The ‘body high’ cannabis strain is more complex than its reputation.
Cool, relaxed, chilled out. “In-da-couch.” Your sleep-friendly, night-time toke.
Everything you may know about indica is rooted in truth: it does tend toward moderate THC levels and higher CBD than sativa, giving indica a reputation for a stonier, body-numbing high. For pain relief, insomnia, stress, and anxiety, it’s always been the way to go.
But as with any reputation, the underlying truths are more complex than what you’ve heard. Though fans of the euphoric, energized, and intensely focused THC high have pushed growers to cultivate high-THC sativa, there are many reasons to keep an open mind about what indica really means.
The indica vs. sativa debate: Changing perceptions.
As we understand more about the therapeutic potential of CBD—the non-psychoactive cannabinoid that’s the plant’s second-most abundant—our understanding of indica-versus-sativa becomes less binary. It’s really more of a spectrum to explore.
Because some sativas can be high in CBD. Some indicas may have relatively little. Scientists can’t even agree on whether the two are separate species at all.
And the amount of cross-breeding that’s been going on for generations—creating “hybrid” strains that can bridge and balance their distinctions—has made many speculate that the very existence of “pure” indica or sativa strains even exist anymore.
No matter the strain, cannabis flowers release a kaleidoscope of THC, CBD, and dozens of other cannabinoids and terpenes (the essential oils that give all plants unique flavor and aroma), all acting upon each other when consumed. This “entourage effect” theory is rapidly gaining acceptance—and makes it challenging to draw direct links between compounds and effects.
But there are plenty of characteristics of indica strains that make it starkly distinctive from sativa, starting with the look and feel of the plants themselves.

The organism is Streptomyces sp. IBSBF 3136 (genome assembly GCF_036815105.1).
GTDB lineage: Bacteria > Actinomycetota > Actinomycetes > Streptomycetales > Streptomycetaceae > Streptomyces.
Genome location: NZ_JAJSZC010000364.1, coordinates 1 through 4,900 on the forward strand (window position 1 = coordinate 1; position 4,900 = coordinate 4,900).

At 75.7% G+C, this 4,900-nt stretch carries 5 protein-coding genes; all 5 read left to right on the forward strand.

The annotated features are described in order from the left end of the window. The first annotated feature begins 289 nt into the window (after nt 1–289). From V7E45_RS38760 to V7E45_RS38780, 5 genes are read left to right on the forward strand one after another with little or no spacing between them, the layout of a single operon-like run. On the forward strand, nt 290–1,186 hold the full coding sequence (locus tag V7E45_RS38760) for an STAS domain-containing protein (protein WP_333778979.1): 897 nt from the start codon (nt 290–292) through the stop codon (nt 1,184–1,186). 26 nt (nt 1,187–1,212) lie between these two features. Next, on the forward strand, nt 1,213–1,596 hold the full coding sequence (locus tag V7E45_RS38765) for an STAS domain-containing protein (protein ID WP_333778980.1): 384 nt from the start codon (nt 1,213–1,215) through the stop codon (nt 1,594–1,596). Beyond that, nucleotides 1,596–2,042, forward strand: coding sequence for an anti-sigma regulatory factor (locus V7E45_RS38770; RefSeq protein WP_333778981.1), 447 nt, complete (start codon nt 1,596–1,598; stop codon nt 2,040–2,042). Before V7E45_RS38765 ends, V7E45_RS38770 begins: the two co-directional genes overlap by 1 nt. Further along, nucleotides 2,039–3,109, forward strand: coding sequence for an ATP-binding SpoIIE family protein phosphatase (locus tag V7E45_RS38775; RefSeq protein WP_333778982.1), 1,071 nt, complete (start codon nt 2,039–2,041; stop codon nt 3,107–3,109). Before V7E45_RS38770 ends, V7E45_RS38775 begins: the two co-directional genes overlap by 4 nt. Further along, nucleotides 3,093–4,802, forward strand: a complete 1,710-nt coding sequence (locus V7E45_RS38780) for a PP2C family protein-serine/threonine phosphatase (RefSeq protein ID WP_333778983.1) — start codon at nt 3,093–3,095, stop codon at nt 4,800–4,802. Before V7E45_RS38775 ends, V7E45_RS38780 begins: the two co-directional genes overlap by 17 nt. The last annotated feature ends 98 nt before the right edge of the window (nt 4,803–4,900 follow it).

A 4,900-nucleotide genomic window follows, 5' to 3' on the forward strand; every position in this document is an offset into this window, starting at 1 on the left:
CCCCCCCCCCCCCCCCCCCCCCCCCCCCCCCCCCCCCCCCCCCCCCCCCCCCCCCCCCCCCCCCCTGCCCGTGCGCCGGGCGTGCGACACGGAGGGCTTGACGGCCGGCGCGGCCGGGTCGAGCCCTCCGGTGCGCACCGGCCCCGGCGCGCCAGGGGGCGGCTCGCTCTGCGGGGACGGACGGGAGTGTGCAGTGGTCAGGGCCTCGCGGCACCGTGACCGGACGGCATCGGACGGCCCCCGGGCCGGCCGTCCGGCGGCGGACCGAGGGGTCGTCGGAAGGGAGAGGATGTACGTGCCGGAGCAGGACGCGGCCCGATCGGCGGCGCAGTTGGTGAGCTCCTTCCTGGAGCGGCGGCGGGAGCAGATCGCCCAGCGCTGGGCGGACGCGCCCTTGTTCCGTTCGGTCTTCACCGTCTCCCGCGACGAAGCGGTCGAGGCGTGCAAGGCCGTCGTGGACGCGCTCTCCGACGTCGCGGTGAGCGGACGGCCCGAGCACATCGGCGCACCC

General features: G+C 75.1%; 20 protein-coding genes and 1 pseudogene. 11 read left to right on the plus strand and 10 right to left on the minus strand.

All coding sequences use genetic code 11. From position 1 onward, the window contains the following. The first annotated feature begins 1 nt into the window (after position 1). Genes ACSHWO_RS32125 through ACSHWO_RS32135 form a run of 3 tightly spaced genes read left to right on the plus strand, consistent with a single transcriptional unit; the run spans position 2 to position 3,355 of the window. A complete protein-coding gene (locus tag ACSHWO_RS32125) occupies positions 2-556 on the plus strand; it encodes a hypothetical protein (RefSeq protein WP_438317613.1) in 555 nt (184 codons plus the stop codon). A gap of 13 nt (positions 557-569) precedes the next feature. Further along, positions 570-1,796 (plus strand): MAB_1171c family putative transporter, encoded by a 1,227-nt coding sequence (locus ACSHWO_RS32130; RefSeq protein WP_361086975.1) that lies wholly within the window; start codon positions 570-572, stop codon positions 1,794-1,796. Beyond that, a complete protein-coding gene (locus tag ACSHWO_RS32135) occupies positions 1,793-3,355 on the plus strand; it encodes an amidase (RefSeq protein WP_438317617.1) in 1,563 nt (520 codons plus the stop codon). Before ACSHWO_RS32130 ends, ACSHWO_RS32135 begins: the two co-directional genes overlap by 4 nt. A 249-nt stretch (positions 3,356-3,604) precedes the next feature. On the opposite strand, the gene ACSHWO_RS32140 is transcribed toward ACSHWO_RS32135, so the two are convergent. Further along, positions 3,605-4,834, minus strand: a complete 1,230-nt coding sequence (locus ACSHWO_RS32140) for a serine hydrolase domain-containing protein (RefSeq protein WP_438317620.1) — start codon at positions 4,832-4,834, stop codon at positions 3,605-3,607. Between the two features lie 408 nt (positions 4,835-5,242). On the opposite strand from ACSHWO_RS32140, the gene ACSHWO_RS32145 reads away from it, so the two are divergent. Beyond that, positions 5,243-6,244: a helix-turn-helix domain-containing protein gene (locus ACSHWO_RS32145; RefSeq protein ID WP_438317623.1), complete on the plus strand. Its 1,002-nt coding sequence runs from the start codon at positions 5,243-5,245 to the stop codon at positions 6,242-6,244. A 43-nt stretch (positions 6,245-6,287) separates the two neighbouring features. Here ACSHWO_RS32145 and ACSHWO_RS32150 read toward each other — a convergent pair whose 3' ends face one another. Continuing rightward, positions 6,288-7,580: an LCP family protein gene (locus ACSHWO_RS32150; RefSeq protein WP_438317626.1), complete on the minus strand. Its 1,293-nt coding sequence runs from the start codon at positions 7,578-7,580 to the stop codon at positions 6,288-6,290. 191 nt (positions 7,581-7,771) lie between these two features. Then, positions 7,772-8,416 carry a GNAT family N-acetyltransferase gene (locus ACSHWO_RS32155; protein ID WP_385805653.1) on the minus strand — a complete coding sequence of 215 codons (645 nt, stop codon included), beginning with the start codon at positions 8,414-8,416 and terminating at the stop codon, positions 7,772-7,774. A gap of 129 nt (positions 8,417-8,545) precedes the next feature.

Squatter, denser, faster, stronger.
Cannabis indica’s origins are roughly traced to the Hindu Kush (if the word “Kush” is in the strain’s name, it’s likely an indica), a formidable mountain range along the Afghan-Pakistani border, where the plant developed a fast-flowering cycle to stay ahead of annual monsoons.
Indica plants are short, broad, bushy, conical, and dense (at least when compared with the taller, lankier, jauntier plants of sativa, which developed in equatorial climates). Famed French botanist Jean-Baptiste Lamarck was the first westerner to identify this “second species” in 1785 and, suspecting it was from India, gave it the name we use today.
The leaves are wider and sturdier, the flowers thicker and more robust. Indica buds are easy to spot, too: Darker in color—purple and blue hues are common—they’re generally more dense, resinous, and skunky in aroma.
Those characteristics and origins are reflected in the colorful names of many popular indica strains, like Grandaddy Purple, Grape Ape, Afghan Kush, and Kryptonite.
Give indica a chance.
Longtime cannabis enthusiasts remember a time when you were happy with whatever you could get your hands on, blissfully unaware of marijuana’s dueling strains. As legal medical and adult-use cannabis brought more options, sides were chosen.
But “indica or sativa?” is akin to asking a wine drinker whether they prefer reds or whites. The only correct answer is, “It depends on the situation!”High-THC sativa can have a heady, uplifting effect that some find endlessly euphoric and energizing; but many find it anxiety-inducing, confusing, and too intense. Indica’s richer stores of CBD can balance out those effects, blending in a feeling of relaxation and well-being.
And though indica is almost always going to be the right flower strain for sleep, that doesn’t exclude its use as a daytime choice. Its mellow, balanced-out vibe can be perfect for activities that don’t require intense focus or physical strain, and won’t necessarily sink you into a state that’s any sleepier than you were to begin with.
But carve out some time for a nap just in case. Especially with that Granddaddy Purple.